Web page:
Prove your humanity

What do residents of the Gulf Coast and Appalachia have in common? A lot, according to the members of an art collective, especially when it comes to the buildout of the petrochemical industry and its impact on public health.

So in November, they brought together about 25 people in Pittsburgh, including local residents living alongside industry and activists fighting the fossil fuel industry from the Gulf Coast and other regions. The purpose was to kick off a multi-city campaign against pollution called “We Refuse to Die.”

Listen to the story

To illustrate shared values and connect the dots across experiences, the activists took what organizers called a “toxic tour” of fracking sites in Washington County, an idea that came out of activism in Texas. 

It was the final event in a series that took place over several days, including other toxic tours and an art installation and ceremony. “We Refuse to Die” is also part of the “Unsettling Matter, Gaining Ground” exhibition at the Carnegie Museum of Art. 

Why they gathered

Tammy Murphy, advocacy director for Physicians for Social Responsibility, Pennsylvania, which helped organize the tour, said they want people to see with their own eyes the environmental and health impacts of the oil and gas industry, as many of the companies operate in multiple communities.

“The way that we see it is the industries work as a network,” Murphy said. “And for us, this is our way of strengthening our own network.”

On the small, black bus, participants told their stories and chanted, “We refuse to die! We refuse to die!”

Beka Economopoulos is the director of the Natural History Museum, described as a museum for the movement, which organized the gathering. She explained why the campaign is called “We Refuse to Die.”

“The idea is if the fossil fuel and petrochemical industry is writing off our communities as sacrifice zones,” Economopoulos said. “With ‘We Refuse to Die,’ the living dead speak back, forging a coalition between the living and the dead in which those we have lost are not simply victims, but allies and agents of change.” 

Scenes from the tour

The first stop on the tour was a parking lot across from the MarkWest Houston plant that processes natural gas for transport. There, the group met up with Lois Bower-Bjornson, an organizer with the Clean Air Council and a resident of Washington County. 

A microphone in hand, she addressed the group and said the plant has been expanded beyond its original size and residents worry about fires and the health impacts of gas flaring there.

“This is normalized,” Bower-Bjornson said. “People that live in Washington County and down to our county commissioners will tell you how much money this industry has made and how much it’s brought into the communities.”

From the small crowd, Barbara Irvin from Mississippi asked Bower-Bjornson about her characterization of the priorities of elected officials in the county when it comes to fracking.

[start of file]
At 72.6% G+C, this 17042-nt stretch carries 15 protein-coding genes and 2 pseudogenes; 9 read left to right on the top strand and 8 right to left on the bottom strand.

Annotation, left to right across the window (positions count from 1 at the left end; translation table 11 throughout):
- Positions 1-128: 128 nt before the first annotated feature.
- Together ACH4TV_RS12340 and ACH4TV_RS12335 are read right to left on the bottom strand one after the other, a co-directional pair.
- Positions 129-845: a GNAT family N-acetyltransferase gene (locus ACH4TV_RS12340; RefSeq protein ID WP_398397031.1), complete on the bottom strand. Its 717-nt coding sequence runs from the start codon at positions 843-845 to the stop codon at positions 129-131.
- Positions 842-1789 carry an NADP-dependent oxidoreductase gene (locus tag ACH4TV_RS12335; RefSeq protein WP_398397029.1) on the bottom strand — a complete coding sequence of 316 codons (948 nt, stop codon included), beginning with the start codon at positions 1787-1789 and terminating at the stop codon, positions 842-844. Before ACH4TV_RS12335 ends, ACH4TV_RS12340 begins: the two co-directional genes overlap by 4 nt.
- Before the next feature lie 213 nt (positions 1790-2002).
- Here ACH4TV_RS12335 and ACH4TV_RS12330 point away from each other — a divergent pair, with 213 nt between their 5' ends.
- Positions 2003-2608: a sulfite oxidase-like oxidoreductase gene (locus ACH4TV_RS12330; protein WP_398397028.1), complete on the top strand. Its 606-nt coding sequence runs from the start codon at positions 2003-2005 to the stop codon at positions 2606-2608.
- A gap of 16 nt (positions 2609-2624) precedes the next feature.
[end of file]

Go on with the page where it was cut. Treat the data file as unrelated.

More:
“So nothing about human life?” Irvin asked. “The same human life that’s paying your salary, the same human life that is getting, you know, you into office. And this is what you have to say, which is absolutely nothing?”

“It’s unfortunate,” Bower-Bjornson answered. 

Irvin said that at home in Mississippi, she feels no one is held accountable for illnesses caused by pollution in her community. 

“We’ve got to keep fighting to make it stop,” Irvin said. “And, you know, don’t just shove it under the rug because you can’t shove your life under the rug.” 

Along the route to another site, the bus passed a black and white billboard paid for by the campaign that reads, “Kids living near fracking wells are 2-3 times more likely on average to get childhood leukemia,” a finding from a Yale School of Public Health study.

During a stop at a park in North Strabane Township, where a Range Resources fracking pad can be seen from the soccer field, Travis London took the mic to share his story. He’s from Donaldsonville, Louisiana, a town between Baton Rouge and New Orleans, in an area known as Cancer Alley. 

“It’s kind of like a bittersweet moment right now,” London said. “Because as much as I appreciate y’all going through the same stuff that we go through in our hometown, it’s sad that y’all go through that.”

London said in his community, a football field, a Head Start program, and an elementary school are all near a major ammonia manufacturing plant owned by CF Industries. He said that in his area, activists are still fighting permits to build more industrial plants. Now, they are also pushing back against what he calls the greenwashing and misinformation around carbon capture technology and hydrogen plants.

Lessons learned

Bower-Bjornson said she appreciated meeting these activists from other regions, some of whom have seen success in their fight against industry. She said it feels like a strange club to be part of.

“But it it makes you feel that, you know, you’re not alone in this,” Bower-Bjornson said. “And then you’re able to collaborate and say, you know, what are you doing? How are you working on this?”

During the tour stops, people in the group offered one another advice and promised to stay in touch.

For Melanie Meade,  the week of activities was an emotional rollercoaster. Meade is an activist in Clairton, south of Pittsburgh, where the largest coke plant in the US is located. 

“This tour has helped me to see and realize that we all have a purpose in this,” said Meade, who is also a fellow for the Black Appalachian Coalition. “And where we feel like we’re insufficient or not enough, there are others who are down the road or down the river who can help us realize that we are enough together.

The campaign’s next action will be installing an art piece in East Palestine, Ohio, overlooking the Norfolk Southern train derailment site on the disaster’s one-year anniversary on February 3.